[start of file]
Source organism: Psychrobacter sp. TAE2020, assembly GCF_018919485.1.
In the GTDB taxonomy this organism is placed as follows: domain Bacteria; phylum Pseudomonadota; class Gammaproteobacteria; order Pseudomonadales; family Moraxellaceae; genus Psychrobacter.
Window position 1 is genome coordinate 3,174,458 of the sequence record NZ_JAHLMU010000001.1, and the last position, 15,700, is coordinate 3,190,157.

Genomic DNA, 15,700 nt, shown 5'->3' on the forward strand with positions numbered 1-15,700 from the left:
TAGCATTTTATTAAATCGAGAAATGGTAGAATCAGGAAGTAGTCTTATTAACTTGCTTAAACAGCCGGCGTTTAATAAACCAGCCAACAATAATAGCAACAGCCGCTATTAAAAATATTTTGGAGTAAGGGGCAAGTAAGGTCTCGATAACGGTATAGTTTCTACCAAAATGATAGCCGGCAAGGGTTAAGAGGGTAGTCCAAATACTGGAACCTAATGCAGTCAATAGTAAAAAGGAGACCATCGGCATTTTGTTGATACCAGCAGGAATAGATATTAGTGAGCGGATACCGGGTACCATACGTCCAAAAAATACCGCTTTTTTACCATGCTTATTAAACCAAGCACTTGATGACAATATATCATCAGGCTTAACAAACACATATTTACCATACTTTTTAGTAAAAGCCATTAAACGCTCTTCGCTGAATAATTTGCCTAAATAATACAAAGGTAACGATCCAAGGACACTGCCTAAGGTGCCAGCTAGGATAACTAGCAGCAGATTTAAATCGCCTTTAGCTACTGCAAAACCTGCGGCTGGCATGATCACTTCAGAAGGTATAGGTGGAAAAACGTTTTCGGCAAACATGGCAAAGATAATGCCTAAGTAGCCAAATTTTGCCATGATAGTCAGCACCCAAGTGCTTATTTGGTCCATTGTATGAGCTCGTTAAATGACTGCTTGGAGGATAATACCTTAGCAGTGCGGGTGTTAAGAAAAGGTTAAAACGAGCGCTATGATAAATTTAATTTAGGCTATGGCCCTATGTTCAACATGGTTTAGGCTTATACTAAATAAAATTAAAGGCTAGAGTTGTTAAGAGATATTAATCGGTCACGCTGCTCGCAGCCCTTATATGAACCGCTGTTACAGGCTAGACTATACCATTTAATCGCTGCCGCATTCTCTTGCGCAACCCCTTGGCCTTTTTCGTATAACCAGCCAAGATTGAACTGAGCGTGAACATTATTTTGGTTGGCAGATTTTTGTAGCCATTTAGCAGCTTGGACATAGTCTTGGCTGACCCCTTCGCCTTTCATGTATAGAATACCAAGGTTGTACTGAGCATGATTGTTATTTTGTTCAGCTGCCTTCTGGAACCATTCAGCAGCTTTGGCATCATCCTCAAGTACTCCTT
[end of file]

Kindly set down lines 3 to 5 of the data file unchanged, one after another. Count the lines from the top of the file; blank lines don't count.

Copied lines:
Window position 1 is genome coordinate 3,174,458 of the sequence record NZ_JAHLMU010000001.1, and the last position, 15,700, is coordinate 3,190,157.

Genomic DNA, 15,700 nt, shown 5'->3' on the forward strand with positions numbered 1-15,700 from the left:
TAGCATTTTATTAAATCGAGAAATGGTAGAATCAGGAAGTAGTCTTATTAACTTGCTTAAACAGCCGGCGTTTAATAAACCAGCCAACAATAATAGCAACAGCCGCTATTAAAAATATTTTGGAGTAAGGGGCAAGTAAGGTCTCGATAACGGTATAGTTTCTACCAAAATGATAGCCGGCAAGGGTTAAGAGGGTAGTCCAAATACTGGAACCTAATGCAGTCAATAGTAAAAAGGAGACCATCGGCATTTTGTTGATACCAGCAGGAATAGATATTAGTGAGCGGATACCGGGTACCATACGTCCAAAAAATACCGCTTTTTTACCATGCTTATTAAACCAAGCACTTGATGACAATATATCATCAGGCTTAACAAACACATATTTACCATACTTTTTAGTAAAAGCCATTAAACGCTCTTCGCTGAATAATTTGCCTAAATAATACAAAGGTAACGATCCAAGGACACTGCCTAAGGTGCCAGCTAGGATAACTAGCAGCAGATTTAAATCGCCTTTAGCTACTGCAAAACCTGCGGCTGGCATGATCACTTCAGAAGGTATAGGTGGAAAAACGTTTTCGGCAAACATGGCAAAGATAATGCCTAAGTAGCCAAATTTTGCCATGATAGTCAGCACCCAAGTGCTTATTTGGTCCATTGTATGAGCTCGTTAAATGACTGCTTGGAGGATAATACCTTAGCAGTGCGGGTGTTAAGAAAAGGTTAAAACGAGCGCTATGATAAATTTAATTTAGGCTATGGCCCTATGTTCAACATGGTTTAGGCTTATACTAAATAAAATTAAAGGCTAGAGTTGTTAAGAGATATTAATCGGTCACGCTGCTCGCAGCCCTTATATGAACCGCTGTTACAGGCTAGACTATACCATTTAATCGCTGCCGCATTCTCTTGCGCAACCCCTTGGCCTTTTTCGTATAACCAGCCAAGATTGAACTGAGCGTGAACATTATTTTGGTTGGCAGATTTTTGTAGCCATTTAGCAGCTTGGACATAGTCTTGGCTGACCCCTTCGCCTTTCATGTATAGAATACCAAGGTTGTACTGAGCATGATTGTTATTTTGTTCAGCTGCCTTCTGGAACCATTCAGCAGCTTTGGCATCATCCTCAAGTACTCCTT